Lingnu Open Source Consulting Ltd.

Article History:

  • December 29th, 2010 - Original article
  • December 30th, 2010 - Fix broken Windows install
  • January 23rd, 2011 - Draft 2 of the standard, fix errors in Linux and Mac installation instructions.
  • March 9th, 2011 – Draft 3.

The Standards Institute of Israel is in the midst of working of a new version for SI1452, of which the current version is labeled "INFORMATION TECHNOLOGY- HEBREW-LATIN KEYBOARD LAYOUT FOR COMPUTERS" (in Hebrew). The new standard, at least at it current draft, maintains the first two shift levels (i.e. - unshifted Hebrew keyboard and with the Shift key held as a US style keyboard) as they are, but moves and redefines the 3rd and 4th levels (ALT-GR and ALT-GR + Shift) to contain diacritics, currency, cantillation and miscellaneous other marks. Lingnu is providing implementations of this draft for all major operating systems to solicit comments under the "release early, release often" paradigm.

The layouts are available for Windows, Mac OSX and XKB capable X11 servers (which include most Linux and Unix machines).

Installation under Microsoft Windows

  • Download the ZIP file from the download directory.
  • Unpack it into a temporary directory.
  • Run the Setup program.
  • Open the keyboard languages setting from the control panel. Under Windows XP, this is located in Control Panel / Regional and Language Options. Go to the Languages tab and click the "Details" button.
  • An additional layout should now be available - Hebrew - Proposed SI1452
  • si1452.klc is the source file for Microsoft Keyboard Layout Creator.

Installation under an XKB X11 server (such as X.Org)

  • Download the XKB symbols file.
  • Place the file in the directory containing your server's symbol files. Under some Linux installations this is /usr/share/X11/xkb/symbols.
  • The rest of these steps need only be followed once:
    • Append the following text to the file called "il":
      partial alphanumeric_keys  xkb_symbols "si1452" {
      include "il_proposed"
      };
    • /usr/share/X11/xkb/rules will have a couple of XML files (usually called xorg.xml and evdev.xml, but they might be symlinks to other files). In all of them, search for the lyx variant, and add, immediately after it, the following:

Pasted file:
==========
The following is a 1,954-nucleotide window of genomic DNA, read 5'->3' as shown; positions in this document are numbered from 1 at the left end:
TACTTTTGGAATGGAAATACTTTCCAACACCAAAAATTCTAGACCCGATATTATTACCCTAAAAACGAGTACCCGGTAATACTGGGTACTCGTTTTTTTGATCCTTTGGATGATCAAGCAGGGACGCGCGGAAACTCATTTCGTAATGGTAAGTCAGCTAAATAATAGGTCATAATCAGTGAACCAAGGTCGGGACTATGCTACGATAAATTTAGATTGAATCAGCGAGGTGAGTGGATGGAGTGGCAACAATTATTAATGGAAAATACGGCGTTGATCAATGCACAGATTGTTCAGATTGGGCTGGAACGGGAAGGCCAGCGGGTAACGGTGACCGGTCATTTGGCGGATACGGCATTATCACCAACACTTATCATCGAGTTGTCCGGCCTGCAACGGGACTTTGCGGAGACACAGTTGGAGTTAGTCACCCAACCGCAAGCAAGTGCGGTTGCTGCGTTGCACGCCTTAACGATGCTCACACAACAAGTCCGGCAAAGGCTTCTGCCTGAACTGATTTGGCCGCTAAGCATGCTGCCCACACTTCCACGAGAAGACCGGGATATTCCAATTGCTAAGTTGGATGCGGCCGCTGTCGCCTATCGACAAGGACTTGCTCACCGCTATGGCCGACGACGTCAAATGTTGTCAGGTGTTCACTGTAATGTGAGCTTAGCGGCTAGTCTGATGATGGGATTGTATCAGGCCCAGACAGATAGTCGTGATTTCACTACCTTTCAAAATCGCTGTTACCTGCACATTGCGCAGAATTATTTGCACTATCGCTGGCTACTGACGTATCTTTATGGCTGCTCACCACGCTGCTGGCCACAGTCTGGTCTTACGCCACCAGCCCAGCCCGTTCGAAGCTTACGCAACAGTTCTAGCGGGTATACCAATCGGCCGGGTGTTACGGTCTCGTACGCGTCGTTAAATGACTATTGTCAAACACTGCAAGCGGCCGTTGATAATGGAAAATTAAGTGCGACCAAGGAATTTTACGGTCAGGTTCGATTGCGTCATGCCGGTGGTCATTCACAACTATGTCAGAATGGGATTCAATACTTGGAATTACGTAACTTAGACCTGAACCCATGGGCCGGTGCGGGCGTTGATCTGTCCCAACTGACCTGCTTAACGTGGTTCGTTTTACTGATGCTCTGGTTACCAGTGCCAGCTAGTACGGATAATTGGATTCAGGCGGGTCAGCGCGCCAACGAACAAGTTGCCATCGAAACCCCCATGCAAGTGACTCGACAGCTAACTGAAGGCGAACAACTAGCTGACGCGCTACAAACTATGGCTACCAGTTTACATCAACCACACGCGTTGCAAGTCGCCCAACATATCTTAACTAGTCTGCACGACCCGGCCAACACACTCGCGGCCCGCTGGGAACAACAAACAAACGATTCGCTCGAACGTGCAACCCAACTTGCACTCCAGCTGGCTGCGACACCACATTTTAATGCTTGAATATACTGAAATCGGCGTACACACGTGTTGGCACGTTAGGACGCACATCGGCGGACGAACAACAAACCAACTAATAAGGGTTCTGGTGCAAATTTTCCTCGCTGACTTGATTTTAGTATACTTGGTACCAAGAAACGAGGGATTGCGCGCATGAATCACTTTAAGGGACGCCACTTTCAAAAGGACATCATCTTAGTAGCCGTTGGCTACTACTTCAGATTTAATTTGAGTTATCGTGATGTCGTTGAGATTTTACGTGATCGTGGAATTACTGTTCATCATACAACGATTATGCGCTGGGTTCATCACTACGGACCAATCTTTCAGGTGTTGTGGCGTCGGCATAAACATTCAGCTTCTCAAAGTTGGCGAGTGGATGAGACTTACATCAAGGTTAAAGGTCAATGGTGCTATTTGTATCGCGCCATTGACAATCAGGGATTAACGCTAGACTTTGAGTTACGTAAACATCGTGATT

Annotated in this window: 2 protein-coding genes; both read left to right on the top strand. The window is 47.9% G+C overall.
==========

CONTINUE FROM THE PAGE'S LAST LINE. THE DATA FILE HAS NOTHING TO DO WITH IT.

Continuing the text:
<variant>
      <configItem>
      <name>si1452</name>
      <description>Draft of new version of SI1452</description>
      </configItem>
      </variant>
    • The same directory will also have a couple of .lst files with the same base name (i.e. - xorg.lst and evdev.lst). Again, search for "lyx", and immediately after it, add the following line:
        si1452          il: Draft of new version of SI1452

Your XKB setup will now recognize a layout under the "il" heading with a variant of "si1452". Set it as usual, using the GUI or using the command:

setxkbmap us,il ,si1452

Installation under Mac OS X (any version higher than 10.2)

  • Download the key layout file from the OSX download directory. You may also download the icon file from the same directory.
  • Place it under "/Library/Keyboard Layouts"
    • A previous version of this page suggested to place the files under "/Library/Input Methods". If you followed those instructions in the past, please delete the old files from that location.
  • Log out, and log in again
  • The new layout will be available in the usual way.

How to use the new layout

The standard defines four shift states, called levels. Level 1 is the unshifted keys. Level 2 is when the shift key is pressed. Level 3 is when the Alt-Gr key is pressed (on Windows and Linux, the right Alt. On Mac, any Alt). Level 4 is Alt-Gr + Shift.